Has BMW Downgraded the 135i & 335i?

BMW 135i with N54/DCT

The short answer is; we don ‘t know. But let ‘s take a look at what we know. Last weekend we exclusively broke the news that the 135i was not only getting the DCT 7 speed dual clutch transmission but also the N55 inline six turbo. More specifically BMW is replacing the N54 dual turbo with the N55 single turbo twin-scroll. It ‘s great news for fans of the 1 Series and DCT technology but what about that engine change?

As you may have heard from our interview with Martin Birkmann, the switch to the N55 is all about efficiency. And on paper it makes sense with identical numbers in regards power and torque. But what about the N54 ‘s power being under-reported? We had heard for years from automotive magazines and websites that dynoed the engine that the N54 was actually putting out well over 320 hp (and sometimes much more). While no one yet has dynoed an N55 we ‘d guess that we will not see those kind of numbers from the single turbo twin-scroll set-up. What does all this mean? While on paper the N55 is a match for the N54, in the real world we can ‘t help but wonder if the 2011 135i and the 335i didn ‘t just lose a little power versus the 2010 models.

BMW 135i with N55/DCT

Anything lost (even unofficially) BMW will be giving back in the form of the forthcoming BMW Performance engine kit for the N55. Engineers are currently fine-tuning the kit and expect to have it available sometime in the latter half of the year. However beyond that option, BMWfirmly believes that the N55 will be “tuner proof “. They expect that tuning the N55 will be infinitely harder to do as compared with the N54. So while the N55 has the efficiency, for the enthusiast it clearly has some downsides. If you take away the N54 ‘s oil cooler issues it ‘s been a fantastic engine for BMW and the enthusiast market. It has fantastic power and torque while delivering respectable fuel figures.

Will the N54 equipped 135i and 335i be the more coveted cars in the years ahead? No doubt some will think so. However if true, we ‘d guess that would only be the case for the enthusiast market. The N55 will surely continue to serve multiple BMW models well while being noticeably more efficient. It ‘s just a shame that we may have lost some of that unadvertised oomph that the N54 was known for.

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  • Mpowered

    i think this is more about making sure that the M1/1series M powerplant will be significantly distinguished from the 135i engine. i do think this will increase value of N54s…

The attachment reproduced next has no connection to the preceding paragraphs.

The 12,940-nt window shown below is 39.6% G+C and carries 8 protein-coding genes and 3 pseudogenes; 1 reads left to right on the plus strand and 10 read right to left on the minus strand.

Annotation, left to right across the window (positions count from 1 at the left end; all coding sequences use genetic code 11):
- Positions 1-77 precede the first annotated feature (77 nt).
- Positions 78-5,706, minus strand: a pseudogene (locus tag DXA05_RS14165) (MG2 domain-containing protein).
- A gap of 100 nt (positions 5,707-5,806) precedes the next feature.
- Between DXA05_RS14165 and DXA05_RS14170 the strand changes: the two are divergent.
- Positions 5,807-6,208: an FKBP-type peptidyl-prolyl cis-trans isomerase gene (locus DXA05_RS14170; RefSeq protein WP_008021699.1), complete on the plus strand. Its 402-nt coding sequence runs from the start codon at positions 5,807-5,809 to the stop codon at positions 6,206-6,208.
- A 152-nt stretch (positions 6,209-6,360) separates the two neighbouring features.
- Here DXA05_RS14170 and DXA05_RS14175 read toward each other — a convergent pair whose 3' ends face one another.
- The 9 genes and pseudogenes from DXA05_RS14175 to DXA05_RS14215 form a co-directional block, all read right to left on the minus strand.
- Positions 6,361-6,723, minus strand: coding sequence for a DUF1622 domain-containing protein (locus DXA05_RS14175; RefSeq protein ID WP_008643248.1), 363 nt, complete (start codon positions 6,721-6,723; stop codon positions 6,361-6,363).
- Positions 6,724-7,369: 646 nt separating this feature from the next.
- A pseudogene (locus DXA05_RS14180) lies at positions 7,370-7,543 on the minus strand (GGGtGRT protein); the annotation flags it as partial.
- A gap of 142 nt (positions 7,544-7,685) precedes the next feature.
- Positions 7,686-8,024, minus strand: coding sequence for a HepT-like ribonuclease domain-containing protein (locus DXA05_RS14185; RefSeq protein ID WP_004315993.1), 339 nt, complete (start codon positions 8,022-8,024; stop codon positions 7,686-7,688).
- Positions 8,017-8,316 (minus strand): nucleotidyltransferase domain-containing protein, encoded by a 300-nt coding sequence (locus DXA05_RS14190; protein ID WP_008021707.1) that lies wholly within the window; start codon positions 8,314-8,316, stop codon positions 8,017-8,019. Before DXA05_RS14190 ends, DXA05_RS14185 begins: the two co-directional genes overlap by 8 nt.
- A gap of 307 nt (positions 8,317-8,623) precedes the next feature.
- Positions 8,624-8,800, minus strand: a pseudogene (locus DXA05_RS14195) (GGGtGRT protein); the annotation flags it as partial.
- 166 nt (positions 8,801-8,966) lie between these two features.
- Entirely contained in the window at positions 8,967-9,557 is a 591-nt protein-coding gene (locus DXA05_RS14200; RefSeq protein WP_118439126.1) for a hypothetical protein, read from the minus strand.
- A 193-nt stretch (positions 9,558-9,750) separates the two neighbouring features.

• Mark Smith a.k.a IT WRKS

    We all have to look at the effect of our government and the new laws for fuel efficiency that are in place. Unfortunately we are our own worst enemy when it comes to fuel consumption and these are the fruits of our own planting. BMW wouldn’t put inferior hardware on the road though so I think the majority of people buying this car will not notice the difference. Also someone should be able to pick up a car equipped with an N54 as there are plenty of sedans, coupes, and convertibles out there.

  • I am one to think that as time progresses on the N54 will be remembered as an engine of great accomplishment and the one that reintroduced the world to BMW turbos BUT these new motors will be more efficient and more than likely produce the same output in different future forms.

    With the Valvetronic and use of Borg Warner twin scrolls the sky may be the limit for BMW with this motor- the aftermarket is a different story.

    Gabe’s view that the new motor may be a performance downgrade is spot on as we have yet to see dyno numbers on the N55, and we all know that the N54 was underrated significantly. Who knows though, we may be surprised to see the numbers are the same on the dyno but until we or someone else get a car tested we are left to wonder if the new N55 is just like it is advertised 300/300.

  • MatB

    I bought a 135i this past weekend and am absolutely in love with it. That said, I was mildly annoyed when a host of ‘improvements’ were announced this week. I did however wonder the same thing as this post. Has anyone seen dyno figures on the new Z4 with the twin scroll engine? Either way, I don’t think the changes are enough to merit much jealousy from current 135 owners.